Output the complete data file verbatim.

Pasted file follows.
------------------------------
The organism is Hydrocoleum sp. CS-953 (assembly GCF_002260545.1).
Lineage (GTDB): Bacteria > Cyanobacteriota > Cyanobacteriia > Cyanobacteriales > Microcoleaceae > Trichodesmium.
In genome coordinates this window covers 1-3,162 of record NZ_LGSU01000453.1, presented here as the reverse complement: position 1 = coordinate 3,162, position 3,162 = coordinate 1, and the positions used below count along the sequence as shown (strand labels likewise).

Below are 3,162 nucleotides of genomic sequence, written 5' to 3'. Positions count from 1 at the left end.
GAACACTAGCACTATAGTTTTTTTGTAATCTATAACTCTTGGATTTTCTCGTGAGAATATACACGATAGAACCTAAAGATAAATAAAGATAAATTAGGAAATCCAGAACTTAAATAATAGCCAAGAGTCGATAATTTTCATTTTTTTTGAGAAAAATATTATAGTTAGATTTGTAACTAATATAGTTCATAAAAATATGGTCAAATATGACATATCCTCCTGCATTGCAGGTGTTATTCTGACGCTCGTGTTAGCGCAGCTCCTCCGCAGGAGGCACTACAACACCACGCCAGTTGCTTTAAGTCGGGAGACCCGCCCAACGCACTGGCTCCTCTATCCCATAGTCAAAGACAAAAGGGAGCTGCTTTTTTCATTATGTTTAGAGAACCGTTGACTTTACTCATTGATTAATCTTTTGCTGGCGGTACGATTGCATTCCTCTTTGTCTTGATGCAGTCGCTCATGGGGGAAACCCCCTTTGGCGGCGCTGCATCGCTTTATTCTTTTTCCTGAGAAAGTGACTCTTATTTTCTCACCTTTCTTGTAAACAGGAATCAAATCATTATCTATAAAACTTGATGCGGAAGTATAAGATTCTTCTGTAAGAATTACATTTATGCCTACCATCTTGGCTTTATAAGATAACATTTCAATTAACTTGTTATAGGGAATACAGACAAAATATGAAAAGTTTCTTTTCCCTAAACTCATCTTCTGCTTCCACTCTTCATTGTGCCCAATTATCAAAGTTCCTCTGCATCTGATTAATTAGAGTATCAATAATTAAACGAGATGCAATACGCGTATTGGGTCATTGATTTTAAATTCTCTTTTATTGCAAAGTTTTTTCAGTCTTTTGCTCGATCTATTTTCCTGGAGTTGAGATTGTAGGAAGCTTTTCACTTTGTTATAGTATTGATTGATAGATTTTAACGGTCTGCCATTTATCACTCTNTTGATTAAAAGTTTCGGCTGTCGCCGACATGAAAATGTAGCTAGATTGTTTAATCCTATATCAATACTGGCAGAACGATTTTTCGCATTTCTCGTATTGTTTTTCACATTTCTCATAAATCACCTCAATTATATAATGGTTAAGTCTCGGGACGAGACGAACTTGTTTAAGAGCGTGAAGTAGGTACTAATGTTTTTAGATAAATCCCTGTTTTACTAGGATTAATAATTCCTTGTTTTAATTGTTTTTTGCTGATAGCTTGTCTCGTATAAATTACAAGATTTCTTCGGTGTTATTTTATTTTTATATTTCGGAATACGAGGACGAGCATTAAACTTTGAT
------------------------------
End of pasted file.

The organism is Hydrocoleum sp. CS-953 (assembly GCF_002260545.1).
Lineage (GTDB): Bacteria > Cyanobacteriota > Cyanobacteriia > Cyanobacteriales > Microcoleaceae > Trichodesmium.
In genome coordinates this window covers 1-3,162 of record NZ_LGSU01000453.1, presented here as the reverse complement: position 1 = coordinate 3,162, position 3,162 = coordinate 1, and the positions used below count along the sequence as shown (strand labels likewise).

Below are 3,162 nucleotides of genomic sequence, written 5' to 3'. Positions count from 1 at the left end.
GAACACTAGCACTATAGTTTTTTTGTAATCTATAACTCTTGGATTTTCTCGTGAGAATATACACGATAGAACCTAAAGATAAATAAAGATAAATTAGGAAATCCAGAACTTAAATAATAGCCAAGAGTCGATAATTTTCATTTTTTTTGAGAAAAATATTATAGTTAGATTTGTAACTAATATAGTTCATAAAAATATGGTCAAATATGACATATCCTCCTGCATTGCAGGTGTTATTCTGACGCTCGTGTTAGCGCAGCTCCTCCGCAGGAGGCACTACAACACCACGCCAGTTGCTTTAAGTCGGGAGACCCGCCCAACGCACTGGCTCCTCTATCCCATAGTCAAAGACAAAAGGGAGCTGCTTTTTTCATTATGTTTAGAGAACCGTTGACTTTACTCATTGATTAATCTTTTGCTGGCGGTACGATTGCATTCCTCTTTGTCTTGATGCAGTCGCTCATGGGGGAAACCCCCTTTGGCGGCGCTGCATCGCTTTATTCTTTTTCCTGAGAAAGTGACTCTTATTTTCTCACCTTTCTTGTAAACAGGAATCAAATCATTATCTATAAAACTTGATGCGGAAGTATAAGATTCTTCTGTAAGAATTACATTTATGCCTACCATCTTGGCTTTATAAGATAACATTTCAATTAACTTGTTATAGGGAATACAGACAAAATATGAAAAGTTTCTTTTCCCTAAACTCATCTTCTGCTTCCACTCTTCATTGTGCCCAATTATCAAAGTTCCTCTGCATCTGATTAATTAGAGTATCAATAATTAAACGAGATGCAATACGCGTATTGGGTCATTGATTTTAAATTCTCTTTTATTGCAAAGTTTTTTCAGTCTTTTGCTCGATCTATTTTCCTGGAGTTGAGATTGTAGGAAGCTTTTCACTTTGTTATAGTATTGATTGATAGATTTTAACGGTCTGCCATTTATCACTCTNTTGATTAAAAGTTTCGGCTGTCGCCGACATGAAAATGTAGCTAGATTGTTTAATCCTATATCAATACTGGCAGAACGATTTTTCGCATTTCTCGTATTGTTTTTCACATTTCTCATAAATCACCTCAATTATATAATGGTTAAGTCTCGGGACGAGACGAACTTGTTTAAGAGCGTGAAGTAGGTACTAATGTTTTTAGATAAATCCCTGTTTTACTAGGATTAATAATTCCTTGTTTTAATTGTTTTTTGCTGATAGCTTGTCTCGTATAAATTACAAGATTTCTTCGGTGTTATTTTATTTTTATATTTCGGAATACGAGGACGAGCATTAAACTTTGAT